Background & aims: In long-term responder patients, it is unclear whether lamivudine (LAM) monotherapy should be continued or switched to a high-genetic-barrier analogue. This study aims at assessing LAM efficacy over a 5-year period and the residual risk of drug resistance. The rate of HBsAg clearance and LAM long-term safety profile were also evaluated.
Methods: One hundred and ninety-one patients with chronic HBeAg-negative hepatitis B successfully treated with LAM monotherapy for at least 5 years were included. Biochemical and virological tests were assessed every 3 months in all patients and HBsAg quantification was performed in 45/191. Reverse-transcriptase (RT) region was directly sequenced in virological breakthrough patients.
Results: One hundred and ninety-one patients (148 males, median age 53 years, 72 with compensated cirrhosis) responding to 60-month LAM monotherapy continued to receive LAM monotherapy beyond the initial 5 years and were followed for an additional 36-month median period (range 1-108). Virological response was maintained in 128/191 patients (67%) and HBsAg clearance was observed in 15/128 (11.7%) after a 32-month median period (range 1-65). The 63 remaining patients (33%) showed virological breakthrough after a 15-month median treatment (range 1-78). RT region analysis was performed in 38/63 breakthrough patients and LAM resistant mutations were found in 37/38. No significant side effects were observed.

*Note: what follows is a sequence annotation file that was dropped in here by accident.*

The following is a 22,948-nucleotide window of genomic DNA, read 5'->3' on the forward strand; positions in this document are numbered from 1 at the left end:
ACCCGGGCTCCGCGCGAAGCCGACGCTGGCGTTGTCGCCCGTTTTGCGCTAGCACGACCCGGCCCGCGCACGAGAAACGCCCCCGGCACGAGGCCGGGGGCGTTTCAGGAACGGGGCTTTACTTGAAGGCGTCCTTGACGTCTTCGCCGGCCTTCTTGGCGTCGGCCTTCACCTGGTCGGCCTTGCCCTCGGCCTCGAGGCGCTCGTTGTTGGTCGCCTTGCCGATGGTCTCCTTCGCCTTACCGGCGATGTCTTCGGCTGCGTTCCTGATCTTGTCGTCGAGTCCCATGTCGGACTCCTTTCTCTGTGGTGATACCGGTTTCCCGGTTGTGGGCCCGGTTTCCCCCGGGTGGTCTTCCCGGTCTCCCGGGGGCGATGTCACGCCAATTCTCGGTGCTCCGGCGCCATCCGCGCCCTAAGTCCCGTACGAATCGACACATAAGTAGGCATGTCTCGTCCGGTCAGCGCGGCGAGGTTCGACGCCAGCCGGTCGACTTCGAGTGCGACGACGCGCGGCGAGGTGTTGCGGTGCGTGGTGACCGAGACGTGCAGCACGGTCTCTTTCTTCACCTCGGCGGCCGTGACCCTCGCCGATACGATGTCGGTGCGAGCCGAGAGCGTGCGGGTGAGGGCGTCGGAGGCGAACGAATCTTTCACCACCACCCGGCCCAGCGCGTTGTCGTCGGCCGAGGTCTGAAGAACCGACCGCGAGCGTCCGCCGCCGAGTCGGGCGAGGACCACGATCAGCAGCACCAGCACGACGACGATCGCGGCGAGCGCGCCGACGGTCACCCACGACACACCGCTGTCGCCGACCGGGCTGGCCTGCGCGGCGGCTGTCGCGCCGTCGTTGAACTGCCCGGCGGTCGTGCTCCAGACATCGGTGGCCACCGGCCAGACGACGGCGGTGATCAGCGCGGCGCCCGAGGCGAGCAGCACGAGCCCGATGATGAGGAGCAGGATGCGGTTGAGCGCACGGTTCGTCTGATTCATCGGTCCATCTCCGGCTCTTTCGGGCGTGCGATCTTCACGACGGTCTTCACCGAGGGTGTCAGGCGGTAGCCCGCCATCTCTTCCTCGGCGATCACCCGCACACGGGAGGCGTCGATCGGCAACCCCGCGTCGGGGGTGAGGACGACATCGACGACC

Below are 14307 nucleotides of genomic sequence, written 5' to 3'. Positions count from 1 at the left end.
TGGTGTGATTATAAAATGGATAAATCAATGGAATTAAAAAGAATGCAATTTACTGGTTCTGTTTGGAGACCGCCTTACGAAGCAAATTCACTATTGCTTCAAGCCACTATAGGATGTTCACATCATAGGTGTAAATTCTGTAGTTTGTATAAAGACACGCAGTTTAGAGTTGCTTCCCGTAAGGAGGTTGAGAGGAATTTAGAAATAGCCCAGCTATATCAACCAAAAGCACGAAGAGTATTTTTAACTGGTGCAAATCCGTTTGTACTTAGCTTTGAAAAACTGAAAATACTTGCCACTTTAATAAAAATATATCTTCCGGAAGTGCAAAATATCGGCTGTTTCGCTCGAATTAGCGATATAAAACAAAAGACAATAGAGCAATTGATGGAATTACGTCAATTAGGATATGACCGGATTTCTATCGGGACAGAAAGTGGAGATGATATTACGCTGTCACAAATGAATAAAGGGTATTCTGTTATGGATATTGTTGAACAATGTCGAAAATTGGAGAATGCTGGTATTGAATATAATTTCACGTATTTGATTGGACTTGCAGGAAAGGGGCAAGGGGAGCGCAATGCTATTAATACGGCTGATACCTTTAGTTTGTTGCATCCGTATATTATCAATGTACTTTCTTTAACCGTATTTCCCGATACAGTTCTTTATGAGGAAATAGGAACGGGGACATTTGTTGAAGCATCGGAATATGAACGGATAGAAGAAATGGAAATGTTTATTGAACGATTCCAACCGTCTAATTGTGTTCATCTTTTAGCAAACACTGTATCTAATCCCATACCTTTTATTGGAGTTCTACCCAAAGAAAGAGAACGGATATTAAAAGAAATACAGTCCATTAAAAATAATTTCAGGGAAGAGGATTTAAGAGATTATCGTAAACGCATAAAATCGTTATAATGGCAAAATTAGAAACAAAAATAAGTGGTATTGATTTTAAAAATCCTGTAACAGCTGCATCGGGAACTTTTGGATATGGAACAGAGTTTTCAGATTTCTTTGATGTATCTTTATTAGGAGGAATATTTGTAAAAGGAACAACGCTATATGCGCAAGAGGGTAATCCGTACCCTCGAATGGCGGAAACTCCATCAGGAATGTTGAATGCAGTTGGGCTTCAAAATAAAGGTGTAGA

Conclusions: In long-term responder patients, continuation of LAM monotherapy resulted in persistent viral suppression in most cases with undetectable HBV DNA by real-time PCR; moreover, 11.7% of these patients cleared HBsAg. Selection of LAM resistance, however, can still occur even after successful long-term therapy, thus emphasising the importance of a careful virological monitoring.
Copyright © 2012 European Association for the Study of the Liver. Published by Elsevier B.V. All rights reserved.